Two new studies may settle the low-carb verses low-fat debate.
In the May issue of Annals of Internal Medicine, two studies compared low-carb to low-fat diets. In both studies, participants on the low-carb diet lost weight but also improved their triglyceride levels and HDL (good cholesterol).
Low-carb diets are hugely popular. According to this month's Time cover story, sales from low-carb related products are expected to hit $30 billion this year. A recent poll estimates that 26 million Americans are on a strict low-carb diet and 70 million consciously restrict carbohydrate intake. However, the fad took off without supporting scientific research. This is what has compelled two different institutions to conduct long-term (12 months) studies on the effects of low-carb diets on health and weight loss.
The Early Show medical correspondent Dr. Emily Senay says in the study conducted by the Philadelphia Veterans Affairs Medical Center, 132 severely overweight adults were selected for the trial. The researchers assigned patients to either a low-carb diet or a conventional low-fat weight loss diet. They instructed the low-carb group to eat no more than 30 grams of carbs per day. The conventional diet group received instructions to decease calorie intake by 500 calories per day and have less than 30 percent of total calories from fat. The researchers collected information about weight at the start of the diet, after 6 months, and after 1 year.
The second study conducted by Duke University and sponsored by the Robert C. Atkins foundation (the study authors have no financial interest in Atkins Nutritionals, Inc.) assigned 120 relatively healthy, mildly to moderately obese people to two randomly assigned groups: either low-carb or low-fat. Both were given diet instructions and exercise recommendations. Twice a month, the participants attended group meetings, in which they received additional dietary instructions and psychological support, while the researchers collected measurements of their physical condition. All participants bought and prepared their own food according to the instructions they had received.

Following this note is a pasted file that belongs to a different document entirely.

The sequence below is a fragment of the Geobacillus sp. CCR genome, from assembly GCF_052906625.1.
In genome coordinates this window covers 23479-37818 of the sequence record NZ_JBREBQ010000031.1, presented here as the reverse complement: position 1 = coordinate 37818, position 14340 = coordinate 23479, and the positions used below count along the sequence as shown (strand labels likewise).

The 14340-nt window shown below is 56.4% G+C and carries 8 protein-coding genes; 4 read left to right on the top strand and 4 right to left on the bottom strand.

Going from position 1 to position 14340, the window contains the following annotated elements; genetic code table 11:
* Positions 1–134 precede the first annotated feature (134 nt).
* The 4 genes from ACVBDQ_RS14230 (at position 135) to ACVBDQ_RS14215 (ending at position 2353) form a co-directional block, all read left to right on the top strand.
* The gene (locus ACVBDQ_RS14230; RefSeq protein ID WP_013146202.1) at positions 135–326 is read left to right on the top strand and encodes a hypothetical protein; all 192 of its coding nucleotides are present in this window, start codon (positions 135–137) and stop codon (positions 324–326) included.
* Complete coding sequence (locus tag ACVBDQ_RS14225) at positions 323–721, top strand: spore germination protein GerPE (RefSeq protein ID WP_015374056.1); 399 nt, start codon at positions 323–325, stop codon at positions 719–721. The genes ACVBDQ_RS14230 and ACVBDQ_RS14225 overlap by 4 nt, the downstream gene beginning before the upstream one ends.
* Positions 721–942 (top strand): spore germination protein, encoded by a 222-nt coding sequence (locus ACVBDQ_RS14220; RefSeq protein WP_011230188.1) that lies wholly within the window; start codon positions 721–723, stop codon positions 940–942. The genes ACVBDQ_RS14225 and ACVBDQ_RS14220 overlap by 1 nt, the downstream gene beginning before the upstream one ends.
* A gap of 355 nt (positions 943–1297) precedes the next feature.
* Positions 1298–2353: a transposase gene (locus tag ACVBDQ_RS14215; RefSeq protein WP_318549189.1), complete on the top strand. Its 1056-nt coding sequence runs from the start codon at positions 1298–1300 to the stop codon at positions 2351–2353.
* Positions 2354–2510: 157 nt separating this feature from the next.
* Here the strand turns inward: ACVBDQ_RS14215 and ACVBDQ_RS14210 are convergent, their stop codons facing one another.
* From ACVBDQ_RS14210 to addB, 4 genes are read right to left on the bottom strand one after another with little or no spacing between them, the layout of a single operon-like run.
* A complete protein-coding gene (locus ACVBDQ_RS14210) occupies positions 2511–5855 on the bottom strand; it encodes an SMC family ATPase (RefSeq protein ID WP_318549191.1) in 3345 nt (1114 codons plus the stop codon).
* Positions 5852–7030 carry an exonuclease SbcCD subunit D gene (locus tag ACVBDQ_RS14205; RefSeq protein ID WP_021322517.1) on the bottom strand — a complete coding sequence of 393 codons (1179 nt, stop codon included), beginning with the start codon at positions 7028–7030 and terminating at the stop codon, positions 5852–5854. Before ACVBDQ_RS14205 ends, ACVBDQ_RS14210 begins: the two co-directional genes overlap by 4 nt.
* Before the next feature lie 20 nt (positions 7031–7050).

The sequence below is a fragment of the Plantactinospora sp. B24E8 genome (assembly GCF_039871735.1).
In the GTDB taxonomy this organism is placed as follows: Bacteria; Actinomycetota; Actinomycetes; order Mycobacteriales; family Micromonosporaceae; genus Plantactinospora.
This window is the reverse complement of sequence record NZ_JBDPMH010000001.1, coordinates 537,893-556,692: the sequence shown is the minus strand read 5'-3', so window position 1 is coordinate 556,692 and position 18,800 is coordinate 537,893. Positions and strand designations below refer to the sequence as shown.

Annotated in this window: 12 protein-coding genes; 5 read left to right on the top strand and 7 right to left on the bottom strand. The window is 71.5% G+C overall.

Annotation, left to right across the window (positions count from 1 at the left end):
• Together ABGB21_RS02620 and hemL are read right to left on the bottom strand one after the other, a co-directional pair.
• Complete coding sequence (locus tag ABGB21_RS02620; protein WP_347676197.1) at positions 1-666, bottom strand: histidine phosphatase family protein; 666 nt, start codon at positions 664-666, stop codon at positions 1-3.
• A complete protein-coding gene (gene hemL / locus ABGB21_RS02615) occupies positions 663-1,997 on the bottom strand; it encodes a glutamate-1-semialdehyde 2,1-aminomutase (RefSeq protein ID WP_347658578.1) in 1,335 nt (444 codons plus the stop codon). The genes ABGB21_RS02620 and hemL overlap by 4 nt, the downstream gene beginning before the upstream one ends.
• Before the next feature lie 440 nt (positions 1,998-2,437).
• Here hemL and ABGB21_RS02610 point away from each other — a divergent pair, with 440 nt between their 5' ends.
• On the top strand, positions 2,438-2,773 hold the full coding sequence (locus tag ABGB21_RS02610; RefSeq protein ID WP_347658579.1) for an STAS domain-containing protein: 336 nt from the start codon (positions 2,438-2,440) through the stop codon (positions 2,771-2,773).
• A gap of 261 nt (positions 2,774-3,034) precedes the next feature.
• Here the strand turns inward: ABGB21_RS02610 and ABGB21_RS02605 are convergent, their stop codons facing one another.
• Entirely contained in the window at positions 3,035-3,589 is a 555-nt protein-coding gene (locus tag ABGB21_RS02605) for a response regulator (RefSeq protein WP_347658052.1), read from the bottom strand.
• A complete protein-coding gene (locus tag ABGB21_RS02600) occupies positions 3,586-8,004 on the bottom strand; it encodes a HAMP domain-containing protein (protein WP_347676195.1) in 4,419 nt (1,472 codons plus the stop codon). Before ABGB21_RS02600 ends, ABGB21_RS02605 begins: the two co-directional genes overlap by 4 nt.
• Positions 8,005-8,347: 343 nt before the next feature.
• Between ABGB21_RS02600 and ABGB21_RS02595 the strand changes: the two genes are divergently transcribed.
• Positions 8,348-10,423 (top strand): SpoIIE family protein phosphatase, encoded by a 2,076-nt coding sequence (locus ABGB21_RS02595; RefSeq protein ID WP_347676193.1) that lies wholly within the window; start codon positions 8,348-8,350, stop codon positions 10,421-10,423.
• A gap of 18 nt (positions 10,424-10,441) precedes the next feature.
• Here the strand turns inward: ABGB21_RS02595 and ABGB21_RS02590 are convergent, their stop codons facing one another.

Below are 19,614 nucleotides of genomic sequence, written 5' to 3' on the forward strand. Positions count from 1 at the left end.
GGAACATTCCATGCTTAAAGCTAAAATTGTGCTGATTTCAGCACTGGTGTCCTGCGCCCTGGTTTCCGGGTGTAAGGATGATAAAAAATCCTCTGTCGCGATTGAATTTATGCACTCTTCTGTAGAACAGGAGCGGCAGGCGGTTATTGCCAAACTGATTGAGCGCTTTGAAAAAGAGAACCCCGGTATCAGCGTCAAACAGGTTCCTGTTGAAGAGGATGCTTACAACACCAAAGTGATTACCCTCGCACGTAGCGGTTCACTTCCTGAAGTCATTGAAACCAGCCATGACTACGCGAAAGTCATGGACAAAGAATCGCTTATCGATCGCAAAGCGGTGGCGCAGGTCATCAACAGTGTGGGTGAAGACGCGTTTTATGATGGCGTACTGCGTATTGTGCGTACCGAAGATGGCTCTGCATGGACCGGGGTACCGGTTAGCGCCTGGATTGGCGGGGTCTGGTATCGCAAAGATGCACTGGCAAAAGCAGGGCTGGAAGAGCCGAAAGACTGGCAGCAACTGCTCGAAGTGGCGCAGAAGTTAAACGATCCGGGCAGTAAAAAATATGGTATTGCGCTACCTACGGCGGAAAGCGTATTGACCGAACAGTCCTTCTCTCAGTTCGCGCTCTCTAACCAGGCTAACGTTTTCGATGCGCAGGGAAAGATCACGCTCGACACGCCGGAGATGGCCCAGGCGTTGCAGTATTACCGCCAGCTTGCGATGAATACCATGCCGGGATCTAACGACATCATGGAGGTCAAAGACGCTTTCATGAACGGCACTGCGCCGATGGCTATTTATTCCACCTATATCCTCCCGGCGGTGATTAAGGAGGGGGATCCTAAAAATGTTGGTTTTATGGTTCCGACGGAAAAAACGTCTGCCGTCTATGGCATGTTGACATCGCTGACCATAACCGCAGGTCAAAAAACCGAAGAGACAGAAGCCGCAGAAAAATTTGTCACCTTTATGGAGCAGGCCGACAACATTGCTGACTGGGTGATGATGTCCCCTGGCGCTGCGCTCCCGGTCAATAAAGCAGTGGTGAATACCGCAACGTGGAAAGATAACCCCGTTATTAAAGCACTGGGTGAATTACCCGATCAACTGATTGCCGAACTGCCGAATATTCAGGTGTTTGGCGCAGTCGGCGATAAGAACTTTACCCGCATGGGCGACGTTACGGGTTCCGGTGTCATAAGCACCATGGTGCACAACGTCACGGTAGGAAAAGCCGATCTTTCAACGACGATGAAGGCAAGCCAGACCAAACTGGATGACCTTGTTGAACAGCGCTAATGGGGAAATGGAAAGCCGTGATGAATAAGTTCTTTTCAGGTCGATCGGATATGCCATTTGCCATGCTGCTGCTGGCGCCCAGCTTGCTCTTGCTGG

The low-carb diet group also received vitamins and nutritional supplements. The low-fat diet group was instructed to eat 500 to 1,000 calories less than they needed to maintain their usual weight. The researchers measured each person's weight; they also determined how closely each person had followed the diet. Because low-carb diet changes chemicals in the urine, urine was tested to assess adherence to the diet. In addition, levels of fat in the blood were periodically measured.
In both studies, low-carb dieters lost weight and had better blood triglyceride and high-density lipoprotein (HDL or "good" fat) levels than the low-fat dieters.
In one study two low-carb dieters dropped out because of increases in their "LDL" low-density lipoprotein level. The low-carb group also reported more adverse side effects, like, constipation, bad breath, headaches, muscle cramps, diarrhea, rash, weakness -- unlike the low-fat group.